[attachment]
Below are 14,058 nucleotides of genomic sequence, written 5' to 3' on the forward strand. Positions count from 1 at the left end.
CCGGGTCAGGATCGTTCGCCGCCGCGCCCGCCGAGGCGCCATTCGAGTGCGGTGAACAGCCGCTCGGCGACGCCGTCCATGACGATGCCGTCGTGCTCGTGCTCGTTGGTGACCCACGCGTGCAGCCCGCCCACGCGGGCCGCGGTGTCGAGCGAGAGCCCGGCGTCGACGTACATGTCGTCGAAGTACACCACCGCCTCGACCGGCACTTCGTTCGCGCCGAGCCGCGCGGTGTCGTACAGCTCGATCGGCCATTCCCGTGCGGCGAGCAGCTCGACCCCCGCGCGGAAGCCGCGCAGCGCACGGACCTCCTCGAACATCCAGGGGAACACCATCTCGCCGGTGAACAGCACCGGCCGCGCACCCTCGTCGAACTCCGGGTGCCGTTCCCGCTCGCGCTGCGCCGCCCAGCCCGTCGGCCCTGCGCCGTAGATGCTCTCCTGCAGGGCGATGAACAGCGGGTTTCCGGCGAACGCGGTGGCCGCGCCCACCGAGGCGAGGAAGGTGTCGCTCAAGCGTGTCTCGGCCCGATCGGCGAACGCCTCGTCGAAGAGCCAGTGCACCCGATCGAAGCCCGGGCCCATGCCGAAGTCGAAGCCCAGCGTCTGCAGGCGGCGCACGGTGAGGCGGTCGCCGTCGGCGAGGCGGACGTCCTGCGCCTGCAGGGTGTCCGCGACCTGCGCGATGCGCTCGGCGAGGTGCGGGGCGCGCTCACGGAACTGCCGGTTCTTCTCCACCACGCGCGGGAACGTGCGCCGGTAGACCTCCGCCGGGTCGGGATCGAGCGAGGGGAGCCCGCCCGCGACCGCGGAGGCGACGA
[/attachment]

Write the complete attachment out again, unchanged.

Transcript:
Below are 14,058 nucleotides of genomic sequence, written 5' to 3' on the forward strand. Positions count from 1 at the left end.
CCGGGTCAGGATCGTTCGCCGCCGCGCCCGCCGAGGCGCCATTCGAGTGCGGTGAACAGCCGCTCGGCGACGCCGTCCATGACGATGCCGTCGTGCTCGTGCTCGTTGGTGACCCACGCGTGCAGCCCGCCCACGCGGGCCGCGGTGTCGAGCGAGAGCCCGGCGTCGACGTACATGTCGTCGAAGTACACCACCGCCTCGACCGGCACTTCGTTCGCGCCGAGCCGCGCGGTGTCGTACAGCTCGATCGGCCATTCCCGTGCGGCGAGCAGCTCGACCCCCGCGCGGAAGCCGCGCAGCGCACGGACCTCCTCGAACATCCAGGGGAACACCATCTCGCCGGTGAACAGCACCGGCCGCGCACCCTCGTCGAACTCCGGGTGCCGTTCCCGCTCGCGCTGCGCCGCCCAGCCCGTCGGCCCTGCGCCGTAGATGCTCTCCTGCAGGGCGATGAACAGCGGGTTTCCGGCGAACGCGGTGGCCGCGCCCACCGAGGCGAGGAAGGTGTCGCTCAAGCGTGTCTCGGCCCGATCGGCGAACGCCTCGTCGAAGAGCCAGTGCACCCGATCGAAGCCCGGGCCCATGCCGAAGTCGAAGCCCAGCGTCTGCAGGCGGCGCACGGTGAGGCGGTCGCCGTCGGCGAGGCGGACGTCCTGCGCCTGCAGGGTGTCCGCGACCTGCGCGATGCGCTCGGCGAGGTGCGGGGCGCGCTCACGGAACTGCCGGTTCTTCTCCACCACGCGCGGGAACGTGCGCCGGTAGACCTCCGCCGGGTCGGGATCGAGCGAGGGGAGCCCGCCCGCGACCGCGGAGGCGACGA